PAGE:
Massachusetts District Court Refuses to Amend Complaint in Medical Malpractice Case

A plaintiff, in his capacity as the personal representative of the estate of a victim, brought a Massachusetts nursing home negligence action against Park, Marion, and Vernon Streets Operating Company, LLC d/b/a Brookline Health Care Center (BHCC), and John Doe Physicians and Jane Doe Nurses. As alleged in the complaint, as a result of the defendants’ negligence, the victim choked to death when she was left unsupervised to eat in the dayroom of the assisted living facility in which she resided.The victim was admitted to BHCC in April 2012 for nursing care and rehabilitation after a hospitalization for seizures and falls, and she remained there until her death in May 2014. Throughout this period, she was deemed to be at risk for falls. Her medical records also indicated that she was on a soft diet, customized for her diabetes, and at variable times during her residency at the facility, she required continual supervision while eating, since she was at risk for aspiration. On the morning of May 7, 2014, a resident in the day room alerted the nurses to help the victim, who was holding her chest and in distress. A nurse’s note later in the day said that the victim was seen holding her neck and tapping on her chest and that she became unresponsive as she was being assessed by staff.

When ambulance personnel attempted to insert an endoctracheal tube, they had to remove a silver dollar-sized piece of food before they were able to successfully intubate her. The victim was pronounced dead upon her arrival at Beth Israel Hospital. The cause of death was respiratory distress, secondary to aspiration.

Suit was originally filed in Norfolk Superior Court in February 2017. BHCC removed the action to the U.S. District Court for the District of Massachusetts in May 2017, alleging that this court had diversity jurisdiction. (Diversity jurisdiction is a form of subject-matter jurisdiction in civil procedure in which a United States district court in the federal judiciary has the power to hear a civil case when the amount in controversy exceeds $75,000 and when the persons that are parties are “diverse” in citizenship, which generally indicates that they are citizens of different states or non-U.S. citizens.)

Before the district court, the plaintiff moved to amend the complaint to add a new party. By this motion, the plaintiff sought to add the Director of Nursing at BHCC as a defendant. The addition of the director would defeat diversity jurisdiction. Consequently, the plaintiff also brought a motion to remand the matter to state court. BHCC opposed both motions. The district court sided with BHCC and denied the motions.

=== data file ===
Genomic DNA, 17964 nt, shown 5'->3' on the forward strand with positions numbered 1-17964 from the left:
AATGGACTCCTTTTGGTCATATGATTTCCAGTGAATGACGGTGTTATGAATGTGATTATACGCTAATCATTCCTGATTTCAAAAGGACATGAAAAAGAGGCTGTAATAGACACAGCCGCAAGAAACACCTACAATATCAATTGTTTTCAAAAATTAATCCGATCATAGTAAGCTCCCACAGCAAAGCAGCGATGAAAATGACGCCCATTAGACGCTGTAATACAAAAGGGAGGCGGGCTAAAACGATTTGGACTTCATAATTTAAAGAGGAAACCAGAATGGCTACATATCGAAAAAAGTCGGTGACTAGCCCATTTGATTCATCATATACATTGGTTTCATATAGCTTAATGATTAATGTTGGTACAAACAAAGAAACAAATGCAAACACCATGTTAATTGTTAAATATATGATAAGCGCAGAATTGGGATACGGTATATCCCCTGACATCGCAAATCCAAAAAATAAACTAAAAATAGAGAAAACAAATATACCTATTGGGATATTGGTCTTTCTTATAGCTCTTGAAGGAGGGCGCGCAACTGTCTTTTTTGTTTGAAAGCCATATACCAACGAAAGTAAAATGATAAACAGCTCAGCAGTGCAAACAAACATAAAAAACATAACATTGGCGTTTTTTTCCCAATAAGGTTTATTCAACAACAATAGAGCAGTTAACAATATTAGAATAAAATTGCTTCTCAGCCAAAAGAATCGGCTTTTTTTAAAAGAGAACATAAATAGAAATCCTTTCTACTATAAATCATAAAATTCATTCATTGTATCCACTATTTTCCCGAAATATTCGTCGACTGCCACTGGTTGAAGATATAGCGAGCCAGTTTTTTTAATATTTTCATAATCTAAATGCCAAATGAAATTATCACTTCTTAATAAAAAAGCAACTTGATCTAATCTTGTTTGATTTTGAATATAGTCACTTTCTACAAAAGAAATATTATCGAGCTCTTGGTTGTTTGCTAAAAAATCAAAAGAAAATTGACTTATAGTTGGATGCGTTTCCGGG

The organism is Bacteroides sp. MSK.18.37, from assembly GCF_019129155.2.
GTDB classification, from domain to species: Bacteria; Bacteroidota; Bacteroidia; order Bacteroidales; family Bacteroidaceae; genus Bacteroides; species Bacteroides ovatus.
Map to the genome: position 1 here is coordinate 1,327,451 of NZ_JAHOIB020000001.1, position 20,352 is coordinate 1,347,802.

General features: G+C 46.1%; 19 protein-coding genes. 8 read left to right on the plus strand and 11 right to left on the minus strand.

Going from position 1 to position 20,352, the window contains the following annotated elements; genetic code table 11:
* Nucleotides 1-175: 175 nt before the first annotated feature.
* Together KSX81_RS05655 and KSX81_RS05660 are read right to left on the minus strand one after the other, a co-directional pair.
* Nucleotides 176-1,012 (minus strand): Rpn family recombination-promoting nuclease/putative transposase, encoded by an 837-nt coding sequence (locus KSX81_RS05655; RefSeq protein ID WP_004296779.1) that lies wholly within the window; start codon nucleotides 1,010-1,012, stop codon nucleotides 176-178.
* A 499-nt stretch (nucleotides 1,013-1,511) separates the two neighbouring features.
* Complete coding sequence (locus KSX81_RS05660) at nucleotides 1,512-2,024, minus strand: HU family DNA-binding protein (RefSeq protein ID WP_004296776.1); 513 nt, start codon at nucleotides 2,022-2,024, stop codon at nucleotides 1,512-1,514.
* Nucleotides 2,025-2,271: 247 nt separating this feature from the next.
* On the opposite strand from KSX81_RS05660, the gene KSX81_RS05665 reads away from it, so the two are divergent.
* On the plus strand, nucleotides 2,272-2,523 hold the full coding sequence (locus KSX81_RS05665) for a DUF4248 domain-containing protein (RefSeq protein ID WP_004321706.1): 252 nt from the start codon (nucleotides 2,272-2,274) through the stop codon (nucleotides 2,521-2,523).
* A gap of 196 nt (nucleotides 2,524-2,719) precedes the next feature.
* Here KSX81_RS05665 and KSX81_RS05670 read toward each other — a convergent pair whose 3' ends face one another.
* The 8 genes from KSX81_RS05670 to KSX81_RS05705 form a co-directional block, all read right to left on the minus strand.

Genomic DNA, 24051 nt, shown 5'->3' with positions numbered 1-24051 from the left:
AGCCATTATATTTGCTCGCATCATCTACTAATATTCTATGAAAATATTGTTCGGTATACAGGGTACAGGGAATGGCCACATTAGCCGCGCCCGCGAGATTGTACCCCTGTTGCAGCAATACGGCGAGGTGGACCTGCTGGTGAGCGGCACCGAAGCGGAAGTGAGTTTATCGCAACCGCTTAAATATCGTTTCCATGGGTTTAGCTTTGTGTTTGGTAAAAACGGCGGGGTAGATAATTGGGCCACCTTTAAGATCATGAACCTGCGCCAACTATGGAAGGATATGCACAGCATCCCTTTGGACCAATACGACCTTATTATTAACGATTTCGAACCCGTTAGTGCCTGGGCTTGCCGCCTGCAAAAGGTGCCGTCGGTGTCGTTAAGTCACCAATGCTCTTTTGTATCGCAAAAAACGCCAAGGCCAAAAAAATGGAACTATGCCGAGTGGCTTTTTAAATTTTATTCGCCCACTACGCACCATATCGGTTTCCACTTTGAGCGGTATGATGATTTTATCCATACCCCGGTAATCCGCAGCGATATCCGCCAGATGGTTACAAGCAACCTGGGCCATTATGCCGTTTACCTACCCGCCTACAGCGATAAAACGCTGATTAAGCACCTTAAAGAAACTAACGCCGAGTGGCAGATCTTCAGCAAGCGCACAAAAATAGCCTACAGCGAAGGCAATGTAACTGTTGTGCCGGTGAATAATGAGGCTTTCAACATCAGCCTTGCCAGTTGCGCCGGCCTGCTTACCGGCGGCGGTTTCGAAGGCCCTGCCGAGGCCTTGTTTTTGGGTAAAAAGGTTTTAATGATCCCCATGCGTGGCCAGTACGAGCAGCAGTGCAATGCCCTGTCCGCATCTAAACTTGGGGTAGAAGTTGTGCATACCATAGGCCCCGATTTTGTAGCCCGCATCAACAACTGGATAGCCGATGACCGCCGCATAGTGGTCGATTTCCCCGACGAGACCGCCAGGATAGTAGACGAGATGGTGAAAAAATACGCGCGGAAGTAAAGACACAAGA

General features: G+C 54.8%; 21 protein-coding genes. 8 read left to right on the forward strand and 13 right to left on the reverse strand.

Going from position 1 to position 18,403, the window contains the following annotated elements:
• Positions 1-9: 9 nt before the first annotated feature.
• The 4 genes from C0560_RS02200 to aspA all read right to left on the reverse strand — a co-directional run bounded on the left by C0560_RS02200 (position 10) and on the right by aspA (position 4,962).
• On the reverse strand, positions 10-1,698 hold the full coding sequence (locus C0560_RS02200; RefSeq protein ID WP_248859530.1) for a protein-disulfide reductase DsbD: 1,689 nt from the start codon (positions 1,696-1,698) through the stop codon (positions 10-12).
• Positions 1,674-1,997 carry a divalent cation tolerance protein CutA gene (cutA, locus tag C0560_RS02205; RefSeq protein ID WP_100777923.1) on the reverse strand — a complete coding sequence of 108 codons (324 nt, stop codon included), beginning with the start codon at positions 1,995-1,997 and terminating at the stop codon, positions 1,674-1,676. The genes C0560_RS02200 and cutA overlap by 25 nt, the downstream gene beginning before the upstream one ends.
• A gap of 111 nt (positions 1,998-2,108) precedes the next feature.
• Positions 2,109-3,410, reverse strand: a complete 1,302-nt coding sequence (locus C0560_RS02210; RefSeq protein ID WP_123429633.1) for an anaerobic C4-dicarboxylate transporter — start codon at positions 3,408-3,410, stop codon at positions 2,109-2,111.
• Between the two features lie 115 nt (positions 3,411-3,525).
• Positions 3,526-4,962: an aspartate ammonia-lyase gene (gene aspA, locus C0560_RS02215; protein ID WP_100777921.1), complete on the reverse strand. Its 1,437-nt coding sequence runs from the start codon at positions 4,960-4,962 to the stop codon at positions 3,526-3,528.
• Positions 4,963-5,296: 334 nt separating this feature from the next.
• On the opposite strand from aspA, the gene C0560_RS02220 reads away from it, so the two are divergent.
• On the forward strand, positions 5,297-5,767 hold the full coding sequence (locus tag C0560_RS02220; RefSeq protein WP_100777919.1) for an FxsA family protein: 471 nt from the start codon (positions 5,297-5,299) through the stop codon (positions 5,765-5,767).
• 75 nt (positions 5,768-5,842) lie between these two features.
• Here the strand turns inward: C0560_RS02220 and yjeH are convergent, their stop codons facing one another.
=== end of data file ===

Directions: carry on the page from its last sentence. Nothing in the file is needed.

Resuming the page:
The district court first explained that a motion for leave to amend is considered under Federal Rule of Civil Procedure 15, which provides that leave to amend should be “freely given when justice so requires.” Despite this liberal standard, however, a plaintiff’s obligation to provide the grounds of his entitlement to relief requires more than labels and conclusions, and a formulaic recitation of the elements of a cause of action will not suffice.

The district court held that the plaintiff failed to plead any facts tying the director to the incident that caused the victim’s death. There were no facts alleged from which the court could determine the basis of her potential liability. Moreover, her status as the Director of Nursing was not sufficient to establish her liability. This was especially true here, since there were no allegations that it was the responsibility of the nurses to make the evaluations or assessments that the plaintiff claims were done negligently, or to design or implement the programs the plaintiff claims were lacking.

Since the plaintiff failed to allege sufficient facts to state a claim against the director, the motion to amend was denied. Since there was therefore still diversity between the parties, the motion to remand was also denied.

If you or a loved one was harmed by another party’s negligence, you may need the assistance of a nursing home negligence lawyer to seek compensation. At the Neumann Law Group, our Massachusetts attorneys provide trustworthy legal representation to victims all over the state. Contact us toll-free at 800-525-NEUMANN or use our online form to set up a free consultation.

More Blog Posts:

Massachusetts Appeals Court Rejects Indemnification for Subcontractors Following Construction Accident, Neumann Law Group, October 10, 2017.

State Appeals Court Upholds Ruling for Plaintiff Following Hospital Slip & Fall, Neumann Law Group, September 21, 2017.

Massachusetts Appeals Courts Holds Police Not Immunized for Canine Attack, Neumann Law Group, July 31, 2017.

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